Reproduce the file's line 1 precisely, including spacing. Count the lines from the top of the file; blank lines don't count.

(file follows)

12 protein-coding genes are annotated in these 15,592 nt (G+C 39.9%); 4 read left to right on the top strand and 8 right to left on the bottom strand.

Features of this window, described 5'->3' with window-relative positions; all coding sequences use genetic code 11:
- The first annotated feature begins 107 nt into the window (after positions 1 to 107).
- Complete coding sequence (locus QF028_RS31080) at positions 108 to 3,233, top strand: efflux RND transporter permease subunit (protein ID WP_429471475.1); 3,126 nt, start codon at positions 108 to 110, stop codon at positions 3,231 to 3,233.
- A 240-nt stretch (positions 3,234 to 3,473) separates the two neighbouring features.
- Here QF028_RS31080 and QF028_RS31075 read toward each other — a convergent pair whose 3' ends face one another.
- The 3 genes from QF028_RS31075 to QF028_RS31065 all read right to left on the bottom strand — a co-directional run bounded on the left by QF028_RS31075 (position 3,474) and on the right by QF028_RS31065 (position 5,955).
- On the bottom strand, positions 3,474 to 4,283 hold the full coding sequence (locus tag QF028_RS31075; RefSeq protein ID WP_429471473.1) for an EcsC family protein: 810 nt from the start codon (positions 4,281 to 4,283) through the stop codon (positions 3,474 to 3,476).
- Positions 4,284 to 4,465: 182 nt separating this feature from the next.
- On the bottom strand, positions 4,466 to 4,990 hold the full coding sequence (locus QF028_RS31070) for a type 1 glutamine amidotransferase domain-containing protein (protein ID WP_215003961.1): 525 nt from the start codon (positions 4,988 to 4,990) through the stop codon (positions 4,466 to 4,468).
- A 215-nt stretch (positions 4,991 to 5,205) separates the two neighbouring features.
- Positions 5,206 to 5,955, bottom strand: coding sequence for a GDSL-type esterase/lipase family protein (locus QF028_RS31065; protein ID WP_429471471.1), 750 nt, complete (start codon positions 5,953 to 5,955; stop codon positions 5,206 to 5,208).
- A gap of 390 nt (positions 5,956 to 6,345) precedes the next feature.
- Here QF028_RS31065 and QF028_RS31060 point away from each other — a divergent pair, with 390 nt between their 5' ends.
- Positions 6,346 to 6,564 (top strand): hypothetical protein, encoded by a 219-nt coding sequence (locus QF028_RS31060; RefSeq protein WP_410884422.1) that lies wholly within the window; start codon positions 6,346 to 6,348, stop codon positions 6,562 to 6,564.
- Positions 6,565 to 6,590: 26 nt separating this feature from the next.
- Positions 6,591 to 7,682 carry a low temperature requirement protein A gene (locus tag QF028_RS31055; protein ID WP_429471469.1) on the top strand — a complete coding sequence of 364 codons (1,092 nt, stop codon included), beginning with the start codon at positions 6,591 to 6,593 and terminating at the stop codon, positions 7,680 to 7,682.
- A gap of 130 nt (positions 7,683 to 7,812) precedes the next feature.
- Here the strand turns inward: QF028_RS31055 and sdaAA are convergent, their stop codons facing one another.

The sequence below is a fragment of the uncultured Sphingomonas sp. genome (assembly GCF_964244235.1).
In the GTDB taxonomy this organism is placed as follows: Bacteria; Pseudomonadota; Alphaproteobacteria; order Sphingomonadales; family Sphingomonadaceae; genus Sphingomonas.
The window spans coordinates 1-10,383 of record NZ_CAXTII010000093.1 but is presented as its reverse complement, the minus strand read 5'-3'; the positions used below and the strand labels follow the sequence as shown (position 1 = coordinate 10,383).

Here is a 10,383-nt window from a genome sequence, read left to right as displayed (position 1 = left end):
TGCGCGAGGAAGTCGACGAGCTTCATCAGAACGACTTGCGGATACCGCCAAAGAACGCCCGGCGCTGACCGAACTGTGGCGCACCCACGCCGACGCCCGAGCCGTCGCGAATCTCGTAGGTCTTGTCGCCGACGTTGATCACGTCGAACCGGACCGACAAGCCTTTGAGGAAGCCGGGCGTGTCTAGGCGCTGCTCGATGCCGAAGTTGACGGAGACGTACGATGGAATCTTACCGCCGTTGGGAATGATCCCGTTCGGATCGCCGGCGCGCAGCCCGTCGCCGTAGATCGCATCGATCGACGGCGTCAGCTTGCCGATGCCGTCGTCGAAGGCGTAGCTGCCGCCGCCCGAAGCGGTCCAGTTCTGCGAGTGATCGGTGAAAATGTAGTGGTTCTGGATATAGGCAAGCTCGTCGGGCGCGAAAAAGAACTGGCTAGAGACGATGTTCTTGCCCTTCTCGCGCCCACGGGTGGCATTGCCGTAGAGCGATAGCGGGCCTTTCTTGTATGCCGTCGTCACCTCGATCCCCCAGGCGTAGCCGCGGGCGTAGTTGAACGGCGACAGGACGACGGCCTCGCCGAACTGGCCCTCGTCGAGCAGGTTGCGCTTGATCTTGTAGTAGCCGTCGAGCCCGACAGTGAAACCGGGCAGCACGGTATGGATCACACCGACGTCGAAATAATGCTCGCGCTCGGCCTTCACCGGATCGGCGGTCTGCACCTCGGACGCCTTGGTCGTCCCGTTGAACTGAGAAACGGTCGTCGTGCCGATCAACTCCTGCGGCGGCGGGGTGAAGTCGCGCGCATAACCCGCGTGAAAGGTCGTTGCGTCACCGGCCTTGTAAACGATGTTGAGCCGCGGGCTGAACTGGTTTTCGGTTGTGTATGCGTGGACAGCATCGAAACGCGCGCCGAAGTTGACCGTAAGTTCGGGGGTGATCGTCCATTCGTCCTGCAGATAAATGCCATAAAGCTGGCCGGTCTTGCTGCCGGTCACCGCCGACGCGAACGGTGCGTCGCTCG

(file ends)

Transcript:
12 protein-coding genes are annotated in these 15,592 nt (G+C 39.9%); 4 read left to right on the top strand and 8 right to left on the bottom strand.